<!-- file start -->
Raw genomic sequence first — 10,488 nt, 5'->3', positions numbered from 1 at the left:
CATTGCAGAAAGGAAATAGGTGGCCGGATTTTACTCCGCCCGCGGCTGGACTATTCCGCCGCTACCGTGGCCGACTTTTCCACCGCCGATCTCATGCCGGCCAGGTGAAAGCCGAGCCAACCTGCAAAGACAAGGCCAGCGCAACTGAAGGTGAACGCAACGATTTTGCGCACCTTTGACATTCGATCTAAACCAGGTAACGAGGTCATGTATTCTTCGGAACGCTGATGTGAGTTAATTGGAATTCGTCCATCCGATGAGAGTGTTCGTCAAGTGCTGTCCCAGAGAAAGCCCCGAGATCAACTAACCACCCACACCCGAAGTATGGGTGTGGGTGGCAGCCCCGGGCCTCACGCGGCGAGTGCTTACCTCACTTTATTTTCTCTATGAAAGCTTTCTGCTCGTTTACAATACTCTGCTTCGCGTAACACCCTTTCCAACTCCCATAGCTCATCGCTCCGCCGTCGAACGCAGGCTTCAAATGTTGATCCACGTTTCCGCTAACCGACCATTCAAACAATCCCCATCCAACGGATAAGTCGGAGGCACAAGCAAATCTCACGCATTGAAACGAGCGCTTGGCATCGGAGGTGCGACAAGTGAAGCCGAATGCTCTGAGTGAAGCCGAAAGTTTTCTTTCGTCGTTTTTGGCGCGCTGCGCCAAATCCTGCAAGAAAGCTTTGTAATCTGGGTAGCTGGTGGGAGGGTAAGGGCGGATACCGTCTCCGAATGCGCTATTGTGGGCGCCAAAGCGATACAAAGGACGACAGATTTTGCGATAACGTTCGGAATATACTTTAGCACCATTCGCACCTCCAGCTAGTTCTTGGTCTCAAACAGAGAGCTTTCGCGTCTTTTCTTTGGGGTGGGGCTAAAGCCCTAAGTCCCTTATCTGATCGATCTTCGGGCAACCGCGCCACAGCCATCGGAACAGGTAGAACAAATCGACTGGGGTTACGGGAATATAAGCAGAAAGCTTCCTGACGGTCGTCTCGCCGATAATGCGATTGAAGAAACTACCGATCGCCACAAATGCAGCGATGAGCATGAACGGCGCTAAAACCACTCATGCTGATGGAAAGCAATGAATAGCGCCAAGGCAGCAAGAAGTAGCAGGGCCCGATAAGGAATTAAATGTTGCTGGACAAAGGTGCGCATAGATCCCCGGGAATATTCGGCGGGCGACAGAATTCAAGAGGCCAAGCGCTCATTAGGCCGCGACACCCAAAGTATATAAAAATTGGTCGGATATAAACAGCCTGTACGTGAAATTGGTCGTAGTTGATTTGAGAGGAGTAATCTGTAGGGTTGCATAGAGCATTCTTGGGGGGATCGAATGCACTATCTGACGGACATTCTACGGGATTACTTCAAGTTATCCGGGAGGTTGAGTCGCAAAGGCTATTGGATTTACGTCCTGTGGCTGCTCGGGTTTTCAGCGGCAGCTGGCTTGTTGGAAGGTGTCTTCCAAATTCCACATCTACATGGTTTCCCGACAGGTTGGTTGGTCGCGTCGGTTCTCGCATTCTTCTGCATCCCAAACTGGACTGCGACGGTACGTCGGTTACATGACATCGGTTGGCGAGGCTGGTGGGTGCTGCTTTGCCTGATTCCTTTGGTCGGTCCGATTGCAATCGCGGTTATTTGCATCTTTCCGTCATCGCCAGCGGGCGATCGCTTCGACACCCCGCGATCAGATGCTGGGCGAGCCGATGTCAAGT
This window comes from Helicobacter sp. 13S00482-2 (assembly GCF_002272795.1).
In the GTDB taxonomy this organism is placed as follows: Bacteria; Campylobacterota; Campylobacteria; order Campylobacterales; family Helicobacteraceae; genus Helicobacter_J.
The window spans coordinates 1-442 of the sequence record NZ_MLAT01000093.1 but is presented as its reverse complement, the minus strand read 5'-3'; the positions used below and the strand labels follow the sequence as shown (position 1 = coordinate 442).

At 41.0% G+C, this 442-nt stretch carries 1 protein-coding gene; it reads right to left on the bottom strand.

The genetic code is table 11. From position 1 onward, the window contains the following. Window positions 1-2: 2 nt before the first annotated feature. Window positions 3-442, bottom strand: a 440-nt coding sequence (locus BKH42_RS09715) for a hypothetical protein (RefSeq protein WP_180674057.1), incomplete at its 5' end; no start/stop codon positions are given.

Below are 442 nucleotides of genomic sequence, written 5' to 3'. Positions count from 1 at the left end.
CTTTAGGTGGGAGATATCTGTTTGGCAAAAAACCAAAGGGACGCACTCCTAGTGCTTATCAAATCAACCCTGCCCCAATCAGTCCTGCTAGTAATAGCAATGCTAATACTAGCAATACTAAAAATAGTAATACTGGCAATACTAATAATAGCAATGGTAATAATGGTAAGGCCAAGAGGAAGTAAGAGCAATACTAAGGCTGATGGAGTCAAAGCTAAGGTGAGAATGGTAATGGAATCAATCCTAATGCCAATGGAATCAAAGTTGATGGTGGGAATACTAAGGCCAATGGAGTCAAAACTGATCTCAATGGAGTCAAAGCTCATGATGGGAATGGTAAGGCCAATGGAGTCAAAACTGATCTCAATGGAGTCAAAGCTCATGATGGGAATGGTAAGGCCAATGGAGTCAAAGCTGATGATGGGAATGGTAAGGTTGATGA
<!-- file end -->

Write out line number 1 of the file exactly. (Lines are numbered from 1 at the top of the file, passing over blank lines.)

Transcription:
Raw genomic sequence first — 10,488 nt, 5'->3', positions numbered from 1 at the left: